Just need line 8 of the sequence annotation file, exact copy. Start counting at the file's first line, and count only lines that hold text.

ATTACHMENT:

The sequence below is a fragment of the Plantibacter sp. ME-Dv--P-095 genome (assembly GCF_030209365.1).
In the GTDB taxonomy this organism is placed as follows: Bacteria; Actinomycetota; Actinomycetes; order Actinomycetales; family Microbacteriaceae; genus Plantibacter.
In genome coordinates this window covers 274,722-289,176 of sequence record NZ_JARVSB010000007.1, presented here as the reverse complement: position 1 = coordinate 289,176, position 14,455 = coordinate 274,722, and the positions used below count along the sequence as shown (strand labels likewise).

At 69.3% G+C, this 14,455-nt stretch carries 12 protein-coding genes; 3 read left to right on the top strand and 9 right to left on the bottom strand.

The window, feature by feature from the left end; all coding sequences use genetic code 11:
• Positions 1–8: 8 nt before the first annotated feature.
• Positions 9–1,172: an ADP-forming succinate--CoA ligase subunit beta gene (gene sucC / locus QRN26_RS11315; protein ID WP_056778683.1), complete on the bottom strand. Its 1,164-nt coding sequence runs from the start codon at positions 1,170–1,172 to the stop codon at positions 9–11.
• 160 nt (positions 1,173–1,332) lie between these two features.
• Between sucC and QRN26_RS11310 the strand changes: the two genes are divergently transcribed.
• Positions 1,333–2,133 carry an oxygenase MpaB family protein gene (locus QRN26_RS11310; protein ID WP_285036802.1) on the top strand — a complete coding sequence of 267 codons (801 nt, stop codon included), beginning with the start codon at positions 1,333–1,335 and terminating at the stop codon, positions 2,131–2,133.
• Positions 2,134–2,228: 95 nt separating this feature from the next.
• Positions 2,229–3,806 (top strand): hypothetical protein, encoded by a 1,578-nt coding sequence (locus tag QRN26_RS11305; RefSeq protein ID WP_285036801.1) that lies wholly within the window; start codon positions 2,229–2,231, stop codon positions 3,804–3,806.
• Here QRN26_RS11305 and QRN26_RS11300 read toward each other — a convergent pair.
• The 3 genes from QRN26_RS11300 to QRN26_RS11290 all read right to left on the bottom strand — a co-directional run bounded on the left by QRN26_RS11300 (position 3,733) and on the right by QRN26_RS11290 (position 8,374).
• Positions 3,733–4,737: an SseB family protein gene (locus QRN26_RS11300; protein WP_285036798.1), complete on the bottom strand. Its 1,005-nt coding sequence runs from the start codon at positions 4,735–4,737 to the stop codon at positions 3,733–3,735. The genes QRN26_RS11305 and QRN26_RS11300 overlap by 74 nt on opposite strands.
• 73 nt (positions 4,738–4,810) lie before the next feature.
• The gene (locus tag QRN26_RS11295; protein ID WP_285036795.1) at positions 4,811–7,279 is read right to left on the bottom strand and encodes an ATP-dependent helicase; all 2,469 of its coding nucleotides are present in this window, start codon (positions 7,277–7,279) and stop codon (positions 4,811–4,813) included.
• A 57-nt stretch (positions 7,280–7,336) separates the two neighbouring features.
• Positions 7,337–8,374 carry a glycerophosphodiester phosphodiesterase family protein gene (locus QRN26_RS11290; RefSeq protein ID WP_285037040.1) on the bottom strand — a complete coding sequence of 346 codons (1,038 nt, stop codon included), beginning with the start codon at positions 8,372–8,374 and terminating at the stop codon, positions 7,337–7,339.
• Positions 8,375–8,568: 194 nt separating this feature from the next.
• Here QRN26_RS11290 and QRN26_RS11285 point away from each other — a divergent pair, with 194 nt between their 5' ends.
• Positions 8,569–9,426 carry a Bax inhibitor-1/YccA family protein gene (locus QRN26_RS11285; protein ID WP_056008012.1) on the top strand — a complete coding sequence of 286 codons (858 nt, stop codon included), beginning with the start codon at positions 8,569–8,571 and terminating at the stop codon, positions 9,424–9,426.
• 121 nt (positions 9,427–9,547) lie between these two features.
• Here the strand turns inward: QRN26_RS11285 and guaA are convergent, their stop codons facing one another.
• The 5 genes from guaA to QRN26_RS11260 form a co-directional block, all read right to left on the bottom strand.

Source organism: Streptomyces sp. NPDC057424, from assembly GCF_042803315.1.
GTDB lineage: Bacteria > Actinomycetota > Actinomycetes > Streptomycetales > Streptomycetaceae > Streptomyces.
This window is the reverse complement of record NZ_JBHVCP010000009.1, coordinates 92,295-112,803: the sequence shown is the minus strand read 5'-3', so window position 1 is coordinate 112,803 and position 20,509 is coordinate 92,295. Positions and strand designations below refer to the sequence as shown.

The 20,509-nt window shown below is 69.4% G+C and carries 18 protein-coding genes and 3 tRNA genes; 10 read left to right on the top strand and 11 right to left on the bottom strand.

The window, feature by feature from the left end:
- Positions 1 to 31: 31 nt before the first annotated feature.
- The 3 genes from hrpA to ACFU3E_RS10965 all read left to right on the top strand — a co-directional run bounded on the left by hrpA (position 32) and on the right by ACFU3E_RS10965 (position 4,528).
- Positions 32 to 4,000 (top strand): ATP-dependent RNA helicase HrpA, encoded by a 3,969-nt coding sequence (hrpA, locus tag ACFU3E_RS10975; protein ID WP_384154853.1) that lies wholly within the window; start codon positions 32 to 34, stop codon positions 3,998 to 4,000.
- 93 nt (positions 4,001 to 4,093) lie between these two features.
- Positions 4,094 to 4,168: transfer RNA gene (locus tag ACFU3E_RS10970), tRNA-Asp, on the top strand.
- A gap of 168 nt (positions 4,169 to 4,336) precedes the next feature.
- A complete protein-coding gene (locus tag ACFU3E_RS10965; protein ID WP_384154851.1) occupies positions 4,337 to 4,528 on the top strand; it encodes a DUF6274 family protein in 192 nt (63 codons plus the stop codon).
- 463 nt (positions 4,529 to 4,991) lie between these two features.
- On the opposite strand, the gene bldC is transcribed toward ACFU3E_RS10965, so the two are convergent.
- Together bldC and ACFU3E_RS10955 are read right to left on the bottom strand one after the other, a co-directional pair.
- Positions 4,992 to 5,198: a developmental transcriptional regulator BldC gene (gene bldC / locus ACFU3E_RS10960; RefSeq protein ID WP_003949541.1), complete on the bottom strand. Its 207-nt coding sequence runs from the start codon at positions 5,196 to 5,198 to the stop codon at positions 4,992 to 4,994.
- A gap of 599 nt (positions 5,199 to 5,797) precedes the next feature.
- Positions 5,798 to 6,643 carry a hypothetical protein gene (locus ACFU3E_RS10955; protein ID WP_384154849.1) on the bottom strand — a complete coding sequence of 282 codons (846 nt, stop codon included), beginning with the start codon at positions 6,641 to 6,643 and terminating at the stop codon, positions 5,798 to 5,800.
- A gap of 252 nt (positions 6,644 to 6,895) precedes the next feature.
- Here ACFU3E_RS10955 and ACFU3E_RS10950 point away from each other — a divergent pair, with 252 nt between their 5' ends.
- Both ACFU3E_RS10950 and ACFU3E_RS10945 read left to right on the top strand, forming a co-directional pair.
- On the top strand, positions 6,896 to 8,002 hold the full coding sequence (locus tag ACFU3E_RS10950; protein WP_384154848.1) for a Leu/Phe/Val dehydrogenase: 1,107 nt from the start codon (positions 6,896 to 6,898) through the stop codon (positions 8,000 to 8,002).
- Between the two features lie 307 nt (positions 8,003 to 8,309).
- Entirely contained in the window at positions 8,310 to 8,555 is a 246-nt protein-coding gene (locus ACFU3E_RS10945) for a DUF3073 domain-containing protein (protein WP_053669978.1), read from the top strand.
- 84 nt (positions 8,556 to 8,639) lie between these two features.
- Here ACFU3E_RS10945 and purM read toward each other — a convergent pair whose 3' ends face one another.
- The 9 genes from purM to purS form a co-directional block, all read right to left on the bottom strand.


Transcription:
• 160 nt (positions 1,173–1,332) lie between these two features.